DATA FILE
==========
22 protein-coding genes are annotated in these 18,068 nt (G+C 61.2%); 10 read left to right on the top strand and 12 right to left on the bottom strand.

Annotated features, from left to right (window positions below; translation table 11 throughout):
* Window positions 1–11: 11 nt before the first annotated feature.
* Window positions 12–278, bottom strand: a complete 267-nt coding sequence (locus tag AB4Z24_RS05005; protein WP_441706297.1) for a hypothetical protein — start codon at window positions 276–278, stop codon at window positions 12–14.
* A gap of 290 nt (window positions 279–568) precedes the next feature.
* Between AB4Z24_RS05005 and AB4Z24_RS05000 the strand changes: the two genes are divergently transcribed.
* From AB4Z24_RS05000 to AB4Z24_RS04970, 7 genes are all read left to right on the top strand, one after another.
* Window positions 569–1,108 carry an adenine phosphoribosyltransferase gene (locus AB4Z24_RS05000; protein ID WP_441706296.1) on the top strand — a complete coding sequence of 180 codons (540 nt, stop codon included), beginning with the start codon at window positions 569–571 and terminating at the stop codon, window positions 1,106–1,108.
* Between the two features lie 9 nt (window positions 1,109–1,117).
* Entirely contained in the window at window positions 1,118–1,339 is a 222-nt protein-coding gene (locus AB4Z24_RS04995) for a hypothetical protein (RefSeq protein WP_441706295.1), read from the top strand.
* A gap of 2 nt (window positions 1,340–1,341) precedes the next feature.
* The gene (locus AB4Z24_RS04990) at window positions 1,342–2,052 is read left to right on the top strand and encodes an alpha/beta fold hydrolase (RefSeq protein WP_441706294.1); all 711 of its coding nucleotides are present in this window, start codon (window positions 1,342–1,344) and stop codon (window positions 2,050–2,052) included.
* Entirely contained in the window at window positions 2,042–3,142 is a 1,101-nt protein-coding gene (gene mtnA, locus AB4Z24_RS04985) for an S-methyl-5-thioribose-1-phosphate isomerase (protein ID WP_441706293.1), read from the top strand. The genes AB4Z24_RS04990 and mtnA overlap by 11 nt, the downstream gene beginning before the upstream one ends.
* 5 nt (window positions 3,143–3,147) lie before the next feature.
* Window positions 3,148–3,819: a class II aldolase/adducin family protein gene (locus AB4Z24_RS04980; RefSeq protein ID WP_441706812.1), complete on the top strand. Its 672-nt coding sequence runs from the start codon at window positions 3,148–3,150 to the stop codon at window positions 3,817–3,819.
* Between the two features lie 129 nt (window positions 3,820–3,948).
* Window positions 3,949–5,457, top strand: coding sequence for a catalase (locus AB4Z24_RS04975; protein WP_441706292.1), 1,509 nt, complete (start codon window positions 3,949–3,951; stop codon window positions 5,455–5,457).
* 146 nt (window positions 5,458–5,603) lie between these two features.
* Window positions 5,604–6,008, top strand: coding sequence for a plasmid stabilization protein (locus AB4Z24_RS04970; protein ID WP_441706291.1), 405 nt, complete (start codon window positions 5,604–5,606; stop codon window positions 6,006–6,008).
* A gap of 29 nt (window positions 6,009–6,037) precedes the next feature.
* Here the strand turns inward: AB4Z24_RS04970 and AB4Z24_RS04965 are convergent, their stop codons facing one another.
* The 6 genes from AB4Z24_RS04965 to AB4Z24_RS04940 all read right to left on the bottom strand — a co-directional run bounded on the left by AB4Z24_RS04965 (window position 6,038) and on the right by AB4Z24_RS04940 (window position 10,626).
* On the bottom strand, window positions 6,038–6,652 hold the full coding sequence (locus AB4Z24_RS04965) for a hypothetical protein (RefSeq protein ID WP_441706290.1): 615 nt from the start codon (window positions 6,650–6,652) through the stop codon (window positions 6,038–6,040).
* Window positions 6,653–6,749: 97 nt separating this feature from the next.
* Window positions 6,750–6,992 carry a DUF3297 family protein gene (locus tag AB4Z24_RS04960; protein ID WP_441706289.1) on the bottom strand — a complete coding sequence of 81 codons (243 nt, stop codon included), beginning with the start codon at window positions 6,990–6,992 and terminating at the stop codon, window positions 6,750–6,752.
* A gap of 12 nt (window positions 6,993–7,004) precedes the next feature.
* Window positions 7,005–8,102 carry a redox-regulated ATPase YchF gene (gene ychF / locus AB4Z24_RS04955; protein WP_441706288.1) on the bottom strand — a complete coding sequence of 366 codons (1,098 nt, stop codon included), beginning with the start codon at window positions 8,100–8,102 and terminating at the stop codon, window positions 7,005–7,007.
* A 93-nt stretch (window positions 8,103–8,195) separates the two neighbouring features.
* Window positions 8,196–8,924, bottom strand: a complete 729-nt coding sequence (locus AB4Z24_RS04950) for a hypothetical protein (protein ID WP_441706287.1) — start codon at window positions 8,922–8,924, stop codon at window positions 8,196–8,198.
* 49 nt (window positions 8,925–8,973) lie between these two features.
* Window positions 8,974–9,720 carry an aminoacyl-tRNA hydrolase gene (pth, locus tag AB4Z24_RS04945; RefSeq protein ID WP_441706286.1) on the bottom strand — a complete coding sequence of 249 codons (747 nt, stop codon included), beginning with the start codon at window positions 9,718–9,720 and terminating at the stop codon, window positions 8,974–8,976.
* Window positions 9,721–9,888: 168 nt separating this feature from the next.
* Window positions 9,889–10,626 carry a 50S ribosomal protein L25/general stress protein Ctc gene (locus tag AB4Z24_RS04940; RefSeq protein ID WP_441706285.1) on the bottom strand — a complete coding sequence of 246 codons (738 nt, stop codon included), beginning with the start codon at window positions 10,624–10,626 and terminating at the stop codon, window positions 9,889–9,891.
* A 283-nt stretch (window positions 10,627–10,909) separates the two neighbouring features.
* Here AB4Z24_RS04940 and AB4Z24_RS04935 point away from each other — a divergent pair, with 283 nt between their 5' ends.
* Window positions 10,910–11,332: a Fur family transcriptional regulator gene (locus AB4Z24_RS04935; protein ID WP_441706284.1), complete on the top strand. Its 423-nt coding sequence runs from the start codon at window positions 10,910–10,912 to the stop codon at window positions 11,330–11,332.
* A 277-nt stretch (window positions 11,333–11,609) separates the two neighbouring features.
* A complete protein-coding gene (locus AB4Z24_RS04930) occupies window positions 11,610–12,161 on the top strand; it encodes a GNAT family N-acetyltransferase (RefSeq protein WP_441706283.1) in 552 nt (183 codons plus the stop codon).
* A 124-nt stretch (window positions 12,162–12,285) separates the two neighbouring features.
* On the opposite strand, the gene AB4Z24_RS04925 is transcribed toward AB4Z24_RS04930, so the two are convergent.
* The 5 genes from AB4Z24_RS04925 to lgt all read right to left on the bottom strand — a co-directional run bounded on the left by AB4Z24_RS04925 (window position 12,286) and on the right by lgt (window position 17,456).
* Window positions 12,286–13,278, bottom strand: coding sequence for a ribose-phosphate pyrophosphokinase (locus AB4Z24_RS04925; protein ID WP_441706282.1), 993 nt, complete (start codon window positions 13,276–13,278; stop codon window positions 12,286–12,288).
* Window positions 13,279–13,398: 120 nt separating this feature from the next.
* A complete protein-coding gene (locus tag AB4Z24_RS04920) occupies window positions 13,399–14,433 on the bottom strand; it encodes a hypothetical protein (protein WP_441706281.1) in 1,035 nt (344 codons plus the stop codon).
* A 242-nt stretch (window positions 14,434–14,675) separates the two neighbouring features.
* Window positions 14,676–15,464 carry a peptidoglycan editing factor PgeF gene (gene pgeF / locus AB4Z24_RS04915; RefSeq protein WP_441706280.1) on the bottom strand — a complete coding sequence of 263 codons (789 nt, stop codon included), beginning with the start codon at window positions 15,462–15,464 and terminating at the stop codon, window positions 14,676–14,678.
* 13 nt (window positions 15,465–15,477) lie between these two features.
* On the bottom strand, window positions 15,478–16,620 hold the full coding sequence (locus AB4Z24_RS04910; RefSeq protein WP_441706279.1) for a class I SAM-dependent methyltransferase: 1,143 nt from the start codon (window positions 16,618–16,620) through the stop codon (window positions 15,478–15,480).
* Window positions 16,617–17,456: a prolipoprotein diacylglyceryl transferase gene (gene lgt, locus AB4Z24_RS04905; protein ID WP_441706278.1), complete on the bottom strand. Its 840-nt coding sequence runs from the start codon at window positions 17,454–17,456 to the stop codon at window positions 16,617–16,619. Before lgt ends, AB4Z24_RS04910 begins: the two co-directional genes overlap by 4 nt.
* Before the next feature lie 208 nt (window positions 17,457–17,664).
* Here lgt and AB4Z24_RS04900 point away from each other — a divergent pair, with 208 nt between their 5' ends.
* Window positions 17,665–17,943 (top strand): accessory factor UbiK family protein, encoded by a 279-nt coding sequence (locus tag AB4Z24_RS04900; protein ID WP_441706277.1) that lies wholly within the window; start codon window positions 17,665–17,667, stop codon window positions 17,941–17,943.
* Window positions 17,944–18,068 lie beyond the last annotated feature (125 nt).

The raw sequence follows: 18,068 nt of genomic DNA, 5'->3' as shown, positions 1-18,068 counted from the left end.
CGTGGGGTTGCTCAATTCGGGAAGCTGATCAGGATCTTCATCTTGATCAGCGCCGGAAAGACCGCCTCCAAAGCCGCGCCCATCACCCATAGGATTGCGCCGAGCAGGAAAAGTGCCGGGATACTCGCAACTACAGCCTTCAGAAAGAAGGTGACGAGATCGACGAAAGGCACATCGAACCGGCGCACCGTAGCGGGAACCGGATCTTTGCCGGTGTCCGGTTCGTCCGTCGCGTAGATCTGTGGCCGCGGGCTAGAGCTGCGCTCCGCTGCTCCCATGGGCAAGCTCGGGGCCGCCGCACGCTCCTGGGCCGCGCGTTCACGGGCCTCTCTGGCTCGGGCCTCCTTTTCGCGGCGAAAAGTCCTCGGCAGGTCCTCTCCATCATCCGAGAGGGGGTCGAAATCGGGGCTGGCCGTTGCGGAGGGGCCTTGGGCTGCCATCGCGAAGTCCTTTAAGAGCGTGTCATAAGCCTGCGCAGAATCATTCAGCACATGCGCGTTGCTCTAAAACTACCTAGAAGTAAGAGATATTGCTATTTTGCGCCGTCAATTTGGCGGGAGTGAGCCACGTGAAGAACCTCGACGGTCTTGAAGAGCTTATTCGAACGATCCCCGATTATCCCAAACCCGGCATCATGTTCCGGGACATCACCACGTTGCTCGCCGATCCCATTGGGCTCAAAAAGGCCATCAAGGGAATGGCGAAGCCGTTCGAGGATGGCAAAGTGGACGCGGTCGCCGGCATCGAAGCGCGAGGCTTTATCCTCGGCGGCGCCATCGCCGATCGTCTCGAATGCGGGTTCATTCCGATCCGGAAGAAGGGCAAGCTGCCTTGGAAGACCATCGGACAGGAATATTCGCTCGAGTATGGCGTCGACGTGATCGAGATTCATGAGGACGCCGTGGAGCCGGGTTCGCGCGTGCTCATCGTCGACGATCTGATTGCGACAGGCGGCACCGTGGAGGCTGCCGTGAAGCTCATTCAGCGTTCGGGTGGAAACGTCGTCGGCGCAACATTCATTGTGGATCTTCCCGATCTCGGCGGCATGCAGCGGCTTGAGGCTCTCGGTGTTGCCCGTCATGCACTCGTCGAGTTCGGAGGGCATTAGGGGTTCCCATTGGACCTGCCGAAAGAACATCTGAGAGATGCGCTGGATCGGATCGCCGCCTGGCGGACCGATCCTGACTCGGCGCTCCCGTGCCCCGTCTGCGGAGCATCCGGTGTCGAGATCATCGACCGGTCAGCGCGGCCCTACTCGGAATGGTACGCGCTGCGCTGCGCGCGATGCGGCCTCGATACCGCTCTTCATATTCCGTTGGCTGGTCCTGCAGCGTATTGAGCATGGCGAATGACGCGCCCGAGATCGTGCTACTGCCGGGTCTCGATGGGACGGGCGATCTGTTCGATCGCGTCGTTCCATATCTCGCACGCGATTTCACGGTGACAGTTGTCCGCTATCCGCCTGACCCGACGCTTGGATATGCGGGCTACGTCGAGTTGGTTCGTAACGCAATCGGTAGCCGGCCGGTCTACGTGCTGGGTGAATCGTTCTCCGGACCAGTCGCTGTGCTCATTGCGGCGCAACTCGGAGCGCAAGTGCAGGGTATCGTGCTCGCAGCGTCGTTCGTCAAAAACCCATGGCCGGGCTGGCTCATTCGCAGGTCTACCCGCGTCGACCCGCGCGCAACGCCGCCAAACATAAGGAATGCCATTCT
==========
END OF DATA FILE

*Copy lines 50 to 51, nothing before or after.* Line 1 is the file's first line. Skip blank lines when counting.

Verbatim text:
* Before the next feature lie 208 nt (window positions 17,457–17,664).
* Here lgt and AB4Z24_RS04900 point away from each other — a divergent pair, with 208 nt between their 5' ends.